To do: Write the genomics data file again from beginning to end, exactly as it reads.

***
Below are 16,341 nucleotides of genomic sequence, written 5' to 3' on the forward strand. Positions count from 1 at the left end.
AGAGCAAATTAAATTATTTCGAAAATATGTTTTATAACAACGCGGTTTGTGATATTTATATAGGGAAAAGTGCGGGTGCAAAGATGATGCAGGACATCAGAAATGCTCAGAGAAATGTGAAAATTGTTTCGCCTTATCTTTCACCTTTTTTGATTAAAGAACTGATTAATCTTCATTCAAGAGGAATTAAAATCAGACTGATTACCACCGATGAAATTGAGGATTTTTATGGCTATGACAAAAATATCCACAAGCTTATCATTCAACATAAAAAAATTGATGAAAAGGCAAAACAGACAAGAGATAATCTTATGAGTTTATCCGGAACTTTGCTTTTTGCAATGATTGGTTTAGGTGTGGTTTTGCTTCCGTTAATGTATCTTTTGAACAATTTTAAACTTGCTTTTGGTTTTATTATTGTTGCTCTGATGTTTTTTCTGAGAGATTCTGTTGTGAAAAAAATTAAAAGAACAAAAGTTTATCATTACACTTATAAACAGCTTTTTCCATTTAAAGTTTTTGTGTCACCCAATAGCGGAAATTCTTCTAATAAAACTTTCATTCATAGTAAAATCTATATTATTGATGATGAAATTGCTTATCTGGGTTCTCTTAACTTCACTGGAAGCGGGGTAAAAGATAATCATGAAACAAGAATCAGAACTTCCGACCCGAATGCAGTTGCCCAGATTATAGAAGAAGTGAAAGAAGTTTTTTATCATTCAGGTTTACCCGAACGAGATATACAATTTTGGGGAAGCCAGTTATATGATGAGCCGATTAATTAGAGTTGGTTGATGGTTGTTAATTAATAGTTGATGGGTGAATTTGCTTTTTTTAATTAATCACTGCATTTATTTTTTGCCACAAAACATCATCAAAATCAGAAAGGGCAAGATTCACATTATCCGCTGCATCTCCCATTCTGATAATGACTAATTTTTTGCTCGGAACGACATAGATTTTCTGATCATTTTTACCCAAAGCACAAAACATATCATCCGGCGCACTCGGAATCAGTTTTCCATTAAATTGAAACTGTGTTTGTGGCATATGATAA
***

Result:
Below are 16,341 nucleotides of genomic sequence, written 5' to 3' on the forward strand. Positions count from 1 at the left end.
AGAGCAAATTAAATTATTTCGAAAATATGTTTTATAACAACGCGGTTTGTGATATTTATATAGGGAAAAGTGCGGGTGCAAAGATGATGCAGGACATCAGAAATGCTCAGAGAAATGTGAAAATTGTTTCGCCTTATCTTTCACCTTTTTTGATTAAAGAACTGATTAATCTTCATTCAAGAGGAATTAAAATCAGACTGATTACCACCGATGAAATTGAGGATTTTTATGGCTATGACAAAAATATCCACAAGCTTATCATTCAACATAAAAAAATTGATGAAAAGGCAAAACAGACAAGAGATAATCTTATGAGTTTATCCGGAACTTTGCTTTTTGCAATGATTGGTTTAGGTGTGGTTTTGCTTCCGTTAATGTATCTTTTGAACAATTTTAAACTTGCTTTTGGTTTTATTATTGTTGCTCTGATGTTTTTTCTGAGAGATTCTGTTGTGAAAAAAATTAAAAGAACAAAAGTTTATCATTACACTTATAAACAGCTTTTTCCATTTAAAGTTTTTGTGTCACCCAATAGCGGAAATTCTTCTAATAAAACTTTCATTCATAGTAAAATCTATATTATTGATGATGAAATTGCTTATCTGGGTTCTCTTAACTTCACTGGAAGCGGGGTAAAAGATAATCATGAAACAAGAATCAGAACTTCCGACCCGAATGCAGTTGCCCAGATTATAGAAGAAGTGAAAGAAGTTTTTTATCATTCAGGTTTACCCGAACGAGATATACAATTTTGGGGAAGCCAGTTATATGATGAGCCGATTAATTAGAGTTGGTTGATGGTTGTTAATTAATAGTTGATGGGTGAATTTGCTTTTTTTAATTAATCACTGCATTTATTTTTTGCCACAAAACATCATCAAAATCAGAAAGGGCAAGATTCACATTATCCGCTGCATCTCCCATTCTGATAATGACTAATTTTTTGCTCGGAACGACATAGATTTTCTGATCATTTTTACCCAAAGCACAAAACATATCATCCGGCGCACTCGGAATCAGTTTTCCATTAAATTGAAACTGTGTTTGTGGCATATGATAA